A bit of a heads up: If you're writing about yourself, or something you're heavily involved in, you need to be extremely careful about the conflict of interest. You can do it, but people will likely go over your contributions with a fine tooth comb and may be prejudiced against it. Hold yourself to the highest standards if you feel you must do so! Also take care, external sources is a good start, ideally you need to meet the reliable, third-party, published sources guideline. In particular, if you're editing with a conflict of interest, people may hold your sources to extremely strict standards.

If you'd like, feel free to get in touch via email with the sources you have. I'd be happy to at the least give you a quick opinion your odds. If the sources are are good by my understanding of the guidelines, I'd be happy to write the initial article. As a third party I'd have no COI and the article would be much more likely to survive a challenge.

Not a Human at 4:30 Feb 2, 2009

Been there.

Edited an article about a certain global corporation to include details of an ongoing lawsuit against them.

The edit was swiftly reverted with the two-word reason, 'not notable'.

The edit was reverted by a user who was clearly a fanboy of said global corporation, and an apologist for global corporations in general - and, sadly, an extremely active and 'respected' contributor.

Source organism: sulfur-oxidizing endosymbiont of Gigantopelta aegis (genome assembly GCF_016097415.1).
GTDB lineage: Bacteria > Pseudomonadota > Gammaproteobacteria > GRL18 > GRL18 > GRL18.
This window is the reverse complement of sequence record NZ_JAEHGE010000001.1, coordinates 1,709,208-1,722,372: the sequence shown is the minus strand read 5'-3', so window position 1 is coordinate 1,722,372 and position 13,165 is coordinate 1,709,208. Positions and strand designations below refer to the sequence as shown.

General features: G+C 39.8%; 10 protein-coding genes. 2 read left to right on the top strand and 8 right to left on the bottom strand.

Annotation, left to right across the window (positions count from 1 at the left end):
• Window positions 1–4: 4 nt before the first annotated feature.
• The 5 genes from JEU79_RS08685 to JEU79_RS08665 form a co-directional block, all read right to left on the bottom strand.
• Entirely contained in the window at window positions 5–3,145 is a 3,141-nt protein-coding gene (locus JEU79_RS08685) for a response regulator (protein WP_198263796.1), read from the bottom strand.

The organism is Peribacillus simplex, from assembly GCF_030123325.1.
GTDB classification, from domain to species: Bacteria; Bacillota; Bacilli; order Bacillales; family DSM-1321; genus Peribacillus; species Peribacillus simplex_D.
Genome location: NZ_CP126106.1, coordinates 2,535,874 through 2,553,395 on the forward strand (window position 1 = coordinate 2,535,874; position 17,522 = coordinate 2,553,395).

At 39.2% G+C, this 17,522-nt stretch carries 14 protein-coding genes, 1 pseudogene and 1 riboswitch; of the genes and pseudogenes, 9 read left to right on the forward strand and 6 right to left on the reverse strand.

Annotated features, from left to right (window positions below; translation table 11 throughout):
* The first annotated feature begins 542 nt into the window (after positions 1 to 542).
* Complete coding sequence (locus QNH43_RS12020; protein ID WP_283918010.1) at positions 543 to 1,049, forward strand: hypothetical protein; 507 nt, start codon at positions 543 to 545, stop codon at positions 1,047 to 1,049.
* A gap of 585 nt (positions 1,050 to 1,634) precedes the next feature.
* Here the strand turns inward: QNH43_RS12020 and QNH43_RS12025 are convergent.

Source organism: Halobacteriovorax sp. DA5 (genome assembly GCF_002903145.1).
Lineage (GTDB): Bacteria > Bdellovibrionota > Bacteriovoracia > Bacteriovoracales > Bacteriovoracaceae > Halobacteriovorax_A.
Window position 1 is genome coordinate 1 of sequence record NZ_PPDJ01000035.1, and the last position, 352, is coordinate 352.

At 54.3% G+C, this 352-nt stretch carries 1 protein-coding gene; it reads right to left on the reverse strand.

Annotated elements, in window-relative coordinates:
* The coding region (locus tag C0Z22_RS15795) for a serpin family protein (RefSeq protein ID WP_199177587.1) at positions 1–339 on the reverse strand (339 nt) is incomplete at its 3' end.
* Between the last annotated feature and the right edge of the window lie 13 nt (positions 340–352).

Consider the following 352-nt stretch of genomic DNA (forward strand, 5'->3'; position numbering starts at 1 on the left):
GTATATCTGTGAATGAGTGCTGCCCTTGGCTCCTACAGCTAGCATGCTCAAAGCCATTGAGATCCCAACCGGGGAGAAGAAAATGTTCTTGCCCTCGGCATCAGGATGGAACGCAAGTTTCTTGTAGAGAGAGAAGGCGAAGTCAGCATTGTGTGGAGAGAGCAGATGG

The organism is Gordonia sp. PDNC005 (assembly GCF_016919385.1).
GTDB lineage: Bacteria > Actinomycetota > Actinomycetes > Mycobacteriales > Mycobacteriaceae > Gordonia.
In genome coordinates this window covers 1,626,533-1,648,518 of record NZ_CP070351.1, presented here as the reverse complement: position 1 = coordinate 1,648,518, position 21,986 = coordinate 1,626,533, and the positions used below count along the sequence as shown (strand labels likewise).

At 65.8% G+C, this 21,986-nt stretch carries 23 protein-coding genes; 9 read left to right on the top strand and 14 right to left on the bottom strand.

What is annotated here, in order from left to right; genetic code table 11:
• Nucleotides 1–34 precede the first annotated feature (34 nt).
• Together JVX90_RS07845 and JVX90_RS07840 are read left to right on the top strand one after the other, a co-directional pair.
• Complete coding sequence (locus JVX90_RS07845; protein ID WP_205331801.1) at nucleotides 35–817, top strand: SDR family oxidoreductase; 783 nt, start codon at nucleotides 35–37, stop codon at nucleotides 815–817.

These days I don't bother, obviously.

God you're a pansy at 12:00 Aug 21, 2009

You're a moron.

God you're a pansy at 12:00 Aug 21, 2009

"It is an encyclopedia of facts an arbitrary group thinks is worth knowing." you got that right boxjam

Julie at 15:11 Apr 16, 2010

I have to agree!! As a librarian, I often find myself checking references. I recently updated a Wikapedia article (added a few references I found which balanced out the information presented. Despite being peer-reviewed references, they were inexplicably deleted (no explanation was ever given!). With Wikapedia it is READER BEWARE!

Julie at 16:06 Apr 16, 2010

Julie, if your edits were reverted without any reason, you can revert the revert for just that reason. Sometimes you need to push back a bit. If you can give a link to your edit, I'd be happy to take a quick look.

Alan at 16:56 Apr 16, 2010

That last was me, in a particularly special level of stupid.

Nick at 8:24 Jul 21, 2010

Wikipedia editors seem to be going the same way as DMOZ editors, full of themselves, their importance and with an eye to their own.

Bernard at 10:49 Feb 1, 2011

It was some years ago when I created an article about Honeywell's Distributed Systems Architecture, based on documents and on my own experience - just to find the article eliminated some months later. Then I struggled to create references and additions in existing articles of related subjects, just to make sure Distributed Systems Architecture not to have missing in Wikipedia - and then with the need to recreate them after seeing them deleted again and again. At least I lost the first battle and I won the last. But for what price - hours of off-time work to create what was bound for deletion.